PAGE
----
Turner, the powerful owl update

To: 'Don Fletcher' <>
Subject: Turner, the powerful owl update
From: Geoffrey Dabb <>
Date: Tue, 25 Aug 2015 01:15:23 +0000

In March I proposed the below as a young brushtail.  Any other views?



From: John Bundock [
Sent: Tuesday, 25 August 2015 10:26 AM
To: 'Don Fletcher'; 'Mark Clayton'; 'Janet Russell'; 'Martin Butterfield'
Cc: 'Philip Veerman'; 'Terry Bird'; 'COG List'
Subject: RE: [canberrabirds] Turner, the powerful owl update




I was overseas when Powl was first sighted. My first observations of it was in mid December.  I was again overseas  for 6 weeks May-June. At other times I’ve observed the bird about every 4 days. Each time I photograph it, so that the photos can be examined for prey.


January: 1 ringtail; February: 1 ringtail, 1 sulphur-crested cocky; March: 0 prey; April: 2 ringtail, 1 sugar glider, 1 crimson rosella; May: 1 ringtail, 1 sugar glider; June: 1 sugar glider; July: 2 sugar gliders; August: 1 ringtail, 1 sugar glider.


John Bundock



From: Don Fletcher
Sent: Tuesday, 25 August 2015 7:42 AM
To: 'Mark Clayton'; 'John Bundock'; 'Janet Russell'; 'Martin Butterfield'
Cc: 'Philip Veerman'; 'Terry Bird'; 'COG List'
Subject: RE: [canberrabirds] Turner, the powerful owl update


Hi Mark, John and all


Indeed.  I have wondered if the frequency of sugar gliders lately among Powls Prey may indicate time is running out for Powl’s sojurn in the suburbs.  Ringtail Possums are a favoured prey of Powls, and of particular interest in this case because they are generally uncommon in the ACT region but are found  in local patches of higher abundance, one of which is Black Mt Nature Reserve. I had the impression ring-tails were more frequent prey after Powl first arrived in Turner.  Do you agree?  Sugar Gliders tend to  be found in all local bushland areas so Powl could be getting Sugar Gliders from quite a range of places.  But the smaller species is likely to make hunting inefficient.  Unfortunately no Greater Gliders are available within range of Turner.  (As an aside, since the 2003 fire GG have been less common at Tidbinbilla - an old Powl hunting spot but one where Powls became extremely difficult to find in the decade after the fire). Brush-tailed Possums are common in the suburbs but probably a bit too big and dangerous so we seem to lack medium bodied arboreal prey other than ring-tailed possums.




Don Fletcher

0428 48 9990

Sent from my home email address


From: Mark Clayton
Sent: Friday, 21 August 2015 13:22
To: 'John Bundock'; 'Janet Russell'; 'Martin Butterfield'
Cc: 'Philip Veerman'; 'Terry Bird'; 'COG List'
Subject: RE: [canberrabirds] Turner, the powerful owl update




Your photo is indeed a Sugar Glider. I am surprised at the number of his species that Powl has managed to get his talons into.




From: John Bundock
Sent: Friday, 21 August 2015 9:42 AM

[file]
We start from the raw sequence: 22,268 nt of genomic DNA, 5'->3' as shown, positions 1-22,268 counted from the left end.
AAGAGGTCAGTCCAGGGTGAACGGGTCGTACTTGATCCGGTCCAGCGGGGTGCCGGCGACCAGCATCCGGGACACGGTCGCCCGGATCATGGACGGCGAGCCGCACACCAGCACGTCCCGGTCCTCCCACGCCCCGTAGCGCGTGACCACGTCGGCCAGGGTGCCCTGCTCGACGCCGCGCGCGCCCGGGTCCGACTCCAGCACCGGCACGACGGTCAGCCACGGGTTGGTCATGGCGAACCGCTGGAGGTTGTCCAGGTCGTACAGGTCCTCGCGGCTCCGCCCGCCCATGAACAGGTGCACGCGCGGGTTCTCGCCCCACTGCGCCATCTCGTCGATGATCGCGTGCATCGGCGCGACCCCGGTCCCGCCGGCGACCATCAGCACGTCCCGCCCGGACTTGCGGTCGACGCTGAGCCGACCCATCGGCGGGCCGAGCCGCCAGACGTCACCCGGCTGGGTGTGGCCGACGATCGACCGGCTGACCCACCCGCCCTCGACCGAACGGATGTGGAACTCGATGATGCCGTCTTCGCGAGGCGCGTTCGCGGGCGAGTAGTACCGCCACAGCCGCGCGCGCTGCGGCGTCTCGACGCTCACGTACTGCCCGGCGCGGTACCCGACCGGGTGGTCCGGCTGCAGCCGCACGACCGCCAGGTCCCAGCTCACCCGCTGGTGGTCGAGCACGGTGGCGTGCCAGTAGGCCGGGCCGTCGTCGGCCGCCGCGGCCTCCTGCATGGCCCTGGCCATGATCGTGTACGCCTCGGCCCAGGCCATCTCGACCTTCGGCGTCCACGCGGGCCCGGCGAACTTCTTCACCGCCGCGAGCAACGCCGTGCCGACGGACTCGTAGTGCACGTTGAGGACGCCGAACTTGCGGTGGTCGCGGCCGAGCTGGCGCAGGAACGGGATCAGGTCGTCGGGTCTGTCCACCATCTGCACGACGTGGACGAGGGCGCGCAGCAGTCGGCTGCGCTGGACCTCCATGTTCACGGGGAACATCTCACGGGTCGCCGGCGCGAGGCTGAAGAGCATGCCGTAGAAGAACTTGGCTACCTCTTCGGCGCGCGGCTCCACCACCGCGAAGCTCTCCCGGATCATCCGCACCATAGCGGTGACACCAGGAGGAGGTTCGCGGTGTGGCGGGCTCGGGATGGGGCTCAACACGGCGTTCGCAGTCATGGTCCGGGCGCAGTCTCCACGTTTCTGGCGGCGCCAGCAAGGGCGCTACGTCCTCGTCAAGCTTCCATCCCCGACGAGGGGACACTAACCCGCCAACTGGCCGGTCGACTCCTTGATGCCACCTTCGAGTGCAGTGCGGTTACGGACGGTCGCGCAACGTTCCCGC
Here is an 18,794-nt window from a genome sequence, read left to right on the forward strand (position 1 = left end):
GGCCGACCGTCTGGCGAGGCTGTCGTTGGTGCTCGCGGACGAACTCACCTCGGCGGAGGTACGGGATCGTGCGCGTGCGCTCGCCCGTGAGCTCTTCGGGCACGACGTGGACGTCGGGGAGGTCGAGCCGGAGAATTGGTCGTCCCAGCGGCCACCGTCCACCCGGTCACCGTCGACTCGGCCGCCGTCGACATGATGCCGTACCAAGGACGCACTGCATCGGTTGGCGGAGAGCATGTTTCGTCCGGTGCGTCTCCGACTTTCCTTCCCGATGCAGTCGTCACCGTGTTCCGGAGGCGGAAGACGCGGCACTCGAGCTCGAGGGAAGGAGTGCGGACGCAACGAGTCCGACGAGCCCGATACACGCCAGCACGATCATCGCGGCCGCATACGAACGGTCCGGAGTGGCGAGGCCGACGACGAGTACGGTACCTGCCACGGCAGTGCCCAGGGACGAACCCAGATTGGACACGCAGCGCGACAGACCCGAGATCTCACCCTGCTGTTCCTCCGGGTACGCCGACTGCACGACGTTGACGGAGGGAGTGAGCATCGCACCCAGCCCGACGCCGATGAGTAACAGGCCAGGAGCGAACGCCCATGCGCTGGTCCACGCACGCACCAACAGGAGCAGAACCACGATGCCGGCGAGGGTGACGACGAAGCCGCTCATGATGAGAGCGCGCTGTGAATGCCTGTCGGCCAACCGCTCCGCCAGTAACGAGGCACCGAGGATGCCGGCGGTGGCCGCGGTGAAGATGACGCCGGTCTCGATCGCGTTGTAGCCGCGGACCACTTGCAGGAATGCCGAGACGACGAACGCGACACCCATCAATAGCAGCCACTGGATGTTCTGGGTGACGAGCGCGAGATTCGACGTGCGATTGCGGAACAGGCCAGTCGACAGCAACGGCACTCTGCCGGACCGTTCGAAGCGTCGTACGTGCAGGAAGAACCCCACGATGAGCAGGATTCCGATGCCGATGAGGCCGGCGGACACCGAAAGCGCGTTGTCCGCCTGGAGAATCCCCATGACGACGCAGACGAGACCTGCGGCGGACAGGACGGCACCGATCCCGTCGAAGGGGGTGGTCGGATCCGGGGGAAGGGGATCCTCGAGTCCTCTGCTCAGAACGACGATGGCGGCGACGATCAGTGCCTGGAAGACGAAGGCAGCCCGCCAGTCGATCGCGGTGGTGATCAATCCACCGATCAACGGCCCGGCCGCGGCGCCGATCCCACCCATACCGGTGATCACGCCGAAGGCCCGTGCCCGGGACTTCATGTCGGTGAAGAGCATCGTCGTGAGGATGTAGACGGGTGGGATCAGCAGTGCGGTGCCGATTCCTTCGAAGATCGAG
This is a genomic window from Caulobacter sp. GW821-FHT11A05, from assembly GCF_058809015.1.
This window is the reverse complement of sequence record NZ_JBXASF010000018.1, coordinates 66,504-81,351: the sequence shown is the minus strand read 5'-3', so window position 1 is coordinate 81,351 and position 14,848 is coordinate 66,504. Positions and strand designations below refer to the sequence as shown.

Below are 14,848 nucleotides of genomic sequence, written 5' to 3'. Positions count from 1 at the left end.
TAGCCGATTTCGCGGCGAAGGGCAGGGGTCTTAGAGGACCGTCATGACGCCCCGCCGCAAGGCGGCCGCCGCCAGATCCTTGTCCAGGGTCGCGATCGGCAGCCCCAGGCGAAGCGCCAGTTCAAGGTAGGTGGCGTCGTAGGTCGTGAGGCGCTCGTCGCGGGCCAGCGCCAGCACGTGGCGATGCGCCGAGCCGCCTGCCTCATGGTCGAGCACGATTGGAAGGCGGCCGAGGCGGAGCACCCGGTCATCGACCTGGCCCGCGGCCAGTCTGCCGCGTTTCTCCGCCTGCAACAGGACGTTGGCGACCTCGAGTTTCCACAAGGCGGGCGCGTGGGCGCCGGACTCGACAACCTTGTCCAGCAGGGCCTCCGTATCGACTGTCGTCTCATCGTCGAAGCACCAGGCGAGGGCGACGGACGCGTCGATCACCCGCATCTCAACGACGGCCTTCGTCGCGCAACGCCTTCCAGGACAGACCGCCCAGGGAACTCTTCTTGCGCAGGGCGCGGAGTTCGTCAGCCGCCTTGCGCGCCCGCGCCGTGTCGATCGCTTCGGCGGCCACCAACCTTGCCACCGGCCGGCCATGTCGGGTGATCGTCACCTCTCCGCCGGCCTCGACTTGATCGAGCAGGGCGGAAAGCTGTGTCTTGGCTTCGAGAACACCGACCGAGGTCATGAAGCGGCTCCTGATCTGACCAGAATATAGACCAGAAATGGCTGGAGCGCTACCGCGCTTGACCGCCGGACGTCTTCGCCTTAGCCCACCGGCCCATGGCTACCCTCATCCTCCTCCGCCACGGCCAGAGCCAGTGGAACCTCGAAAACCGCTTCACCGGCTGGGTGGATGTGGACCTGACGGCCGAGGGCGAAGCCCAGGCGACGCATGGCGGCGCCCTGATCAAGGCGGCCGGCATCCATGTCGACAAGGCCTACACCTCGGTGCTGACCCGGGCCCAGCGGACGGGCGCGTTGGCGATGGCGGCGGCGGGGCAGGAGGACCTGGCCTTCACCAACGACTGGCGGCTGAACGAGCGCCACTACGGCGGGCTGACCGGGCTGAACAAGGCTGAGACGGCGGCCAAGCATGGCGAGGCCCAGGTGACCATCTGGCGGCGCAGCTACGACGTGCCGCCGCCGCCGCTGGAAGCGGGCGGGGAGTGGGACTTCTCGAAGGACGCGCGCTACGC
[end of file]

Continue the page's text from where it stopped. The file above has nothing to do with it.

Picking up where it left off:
To: 'Janet Russell'; 'Martin Butterfield'
Cc: 'Philip Veerman'; 'Terry Bird'; 'COG List'
Subject: RE: [canberrabirds] Turner, the powerful owl update


I think the photo I posted last Friday was of a sugar glider.


John Bundock



From: Janet Russell
Sent: Friday, 21 August 2015 9:35 AM
To: Martin Butterfield
Cc: Philip Veerman; Terry Bird; COG List
Subject: Re: [canberrabirds] Turner, the powerful owl update


Is the commuting range of the powerful owl known?

On Thursday, 20 August 2015, Martin Butterfield <> wrote:

I looked up the Atlas of Living Australia to see where they record Greater Gliders.  They have some 19,000 records of the species which is a pretty good sample.  At a very small scale the Gliders are in this area.

However zooming in shows that they are not too close to the Turner Bowlo.

Using Google Earth the closest record held by ALA is about 24km in a straight line from Turner.  Also, looking at the record more closely it is a Museum record 'collected' in 1955. 


In the same way as Quolls have been found in Belconnen in the medium past it may be possible that a particularly bold and/or hungry  Greater Glider has glided across from the Brindabellas to Black Mountain or Mount Ainslie.  Alternatively one wonders if the National Zoo had more Greater Gliders than is now the case?  I suspect the Zoo is just about within commuting range for the Turner bird.




On 19 August 2015 at 17:04, Philip Veerman <m("')","_e(%7B%7D,'cvml','pveerman");;" target="_blank">> wrote:

I wonder where it would find a greater glider within commuting distance of


-----Original Message-----
From: Terry Bird [mailto:m("')","_e(%7B%7D,'cvml','terrybellbird");;" target="_blank">]
Sent: Wednesday, 19 August 2015 2:55 PM
To: chatline canberrabirds
Subject: [canberrabirds] Turner, the powerful owl update

Undeterred from their exertions on the very successful mid-week visit to
Campbell Park the two Terriers then called in to the Canberra North Bowling
Club to provide this report. Firstly, as we suspected the owl does change
perching locations in this area and obviously is often hard to find. Thanks
to the perseverance of T1 it was found in a very dense cypress type tree,
third from road, next to the open drain. Last Friday it was observed
consuming a clearly identifiable greater glider and today a change of diet
perhaps. Photos from my basic digital camera suggest either a sugar glider
or a squirrel glider. For the benefit of a large and increasing COG
readership would some obliging member with sophisticated zoom equipment
visit Turner in it's new position to confirm the identity of the latest
predation. Thanking in you advance.................T2

Sent from my iPad

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